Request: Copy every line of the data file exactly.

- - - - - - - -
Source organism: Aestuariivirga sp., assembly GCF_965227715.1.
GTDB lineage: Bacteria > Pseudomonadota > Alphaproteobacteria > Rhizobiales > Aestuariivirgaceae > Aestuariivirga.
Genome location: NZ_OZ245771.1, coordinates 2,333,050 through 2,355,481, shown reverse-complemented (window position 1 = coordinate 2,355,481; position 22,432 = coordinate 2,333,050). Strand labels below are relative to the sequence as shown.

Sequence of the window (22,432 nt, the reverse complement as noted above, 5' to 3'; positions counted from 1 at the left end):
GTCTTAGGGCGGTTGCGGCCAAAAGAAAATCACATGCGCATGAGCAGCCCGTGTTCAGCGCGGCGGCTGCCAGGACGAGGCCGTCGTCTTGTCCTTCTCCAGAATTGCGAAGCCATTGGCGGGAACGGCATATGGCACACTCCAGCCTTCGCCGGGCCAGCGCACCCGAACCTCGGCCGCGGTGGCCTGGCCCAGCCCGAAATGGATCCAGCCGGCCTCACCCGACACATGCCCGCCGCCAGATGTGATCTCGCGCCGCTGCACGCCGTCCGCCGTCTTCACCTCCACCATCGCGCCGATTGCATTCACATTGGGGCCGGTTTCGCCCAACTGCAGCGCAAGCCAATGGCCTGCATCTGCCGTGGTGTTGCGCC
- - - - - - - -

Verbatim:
Source organism: Aestuariivirga sp., assembly GCF_965227715.1.
GTDB lineage: Bacteria > Pseudomonadota > Alphaproteobacteria > Rhizobiales > Aestuariivirgaceae > Aestuariivirga.
Genome location: NZ_OZ245771.1, coordinates 2,333,050 through 2,355,481, shown reverse-complemented (window position 1 = coordinate 2,355,481; position 22,432 = coordinate 2,333,050). Strand labels below are relative to the sequence as shown.

Sequence of the window (22,432 nt, the reverse complement as noted above, 5' to 3'; positions counted from 1 at the left end):
GTCTTAGGGCGGTTGCGGCCAAAAGAAAATCACATGCGCATGAGCAGCCCGTGTTCAGCGCGGCGGCTGCCAGGACGAGGCCGTCGTCTTGTCCTTCTCCAGAATTGCGAAGCCATTGGCGGGAACGGCATATGGCACACTCCAGCCTTCGCCGGGCCAGCGCACCCGAACCTCGGCCGCGGTGGCCTGGCCCAGCCCGAAATGGATCCAGCCGGCCTCACCCGACACATGCCCGCCGCCAGATGTGATCTCGCGCCGCTGCACGCCGTCCGCCGTCTTCACCTCCACCATCGCGCCGATTGCATTCACATTGGGGCCGGTTTCGCCCAACTGCAGCGCAAGCCAATGGCCTGCATCTGCCGTGGTGTTGCGCC